The Link between Man and Program

The article “Digital Media Archaeology” by Noah Wardrip-Fruin attempts to dig into the methodology behind early digital literature. I found this sorting out of the intent of operation as a kind of strategy, which could help us better grip the digital artifacts we discover. Wardrip-Fruin’s example of Christopher Strachey’s Love Letter Generator gave me insight to the real humanity that, at first, seems lost behind machines. The background on Strachey and his father introduced tendencies belonging only to humans, that were applied in a digital medium. Though we have been discussing the relationship of content and platform in class, it wasn’t until this article that I connected that content isn’t just lone concepts, but concepts which were formed within the real life of a person. With the growing popularity of technology, and correspondingly digital media, it is easy to separate the media from reality, as many critics do. However, the link between man and program is one in the same; we as humans are temporal and ever-changing, just like the programs we create digitally. This relates with a discussion we had in class about how the codex is so sentimental to us because it is not temporal. It offers us a constant, something that will never change.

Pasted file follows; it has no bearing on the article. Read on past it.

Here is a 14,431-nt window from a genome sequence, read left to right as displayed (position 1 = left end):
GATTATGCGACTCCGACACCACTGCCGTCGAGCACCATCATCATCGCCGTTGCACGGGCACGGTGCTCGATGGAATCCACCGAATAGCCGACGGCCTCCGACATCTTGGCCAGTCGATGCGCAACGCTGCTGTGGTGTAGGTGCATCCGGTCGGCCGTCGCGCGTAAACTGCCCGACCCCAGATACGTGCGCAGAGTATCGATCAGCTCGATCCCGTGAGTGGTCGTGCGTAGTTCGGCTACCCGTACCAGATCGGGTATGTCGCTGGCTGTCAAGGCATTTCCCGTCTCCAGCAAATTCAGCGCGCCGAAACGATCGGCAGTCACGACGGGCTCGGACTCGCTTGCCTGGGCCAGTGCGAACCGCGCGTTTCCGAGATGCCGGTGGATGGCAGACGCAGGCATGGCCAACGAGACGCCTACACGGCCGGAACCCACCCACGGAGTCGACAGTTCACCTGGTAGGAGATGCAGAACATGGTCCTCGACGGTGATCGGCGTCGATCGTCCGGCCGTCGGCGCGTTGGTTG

This reminded me of the opening statements in John Cayley’s article “Time Code Language: New Media Poetics and Programmed Signification”. Cayley asked the question, “What is the relationship of code and text in cultural objects that are classified as literary and that are explicitly programmed?” Cayley goes further by quoting Rita Raley’s claim that code is implicit, and, I inferred, text explicit. Stimulated by these statements, I thought the relationship of code to text is the same as the relationship between a person’s past and present. Code is embedded, as a person’s past experiences are within the brain. Though memories are implicit, they surface in present decision making without necessarily being explicit; the same as Raley claims of coding. Tying this theory back to Wardrip-Fruin’s article, the archaeology of digital projects is really an investigation of humanity and the strategies encoded both in the brain and on-screen.

One thought on “The Link between Man and Program

  1. I’m very intrigued by your idea that “the relationship of code to text is the same as the relationship between a person’s past and present.” I’m not sure it holds up entirely (code continues to operate and can even change in the present), but it’s worth thinking about more!

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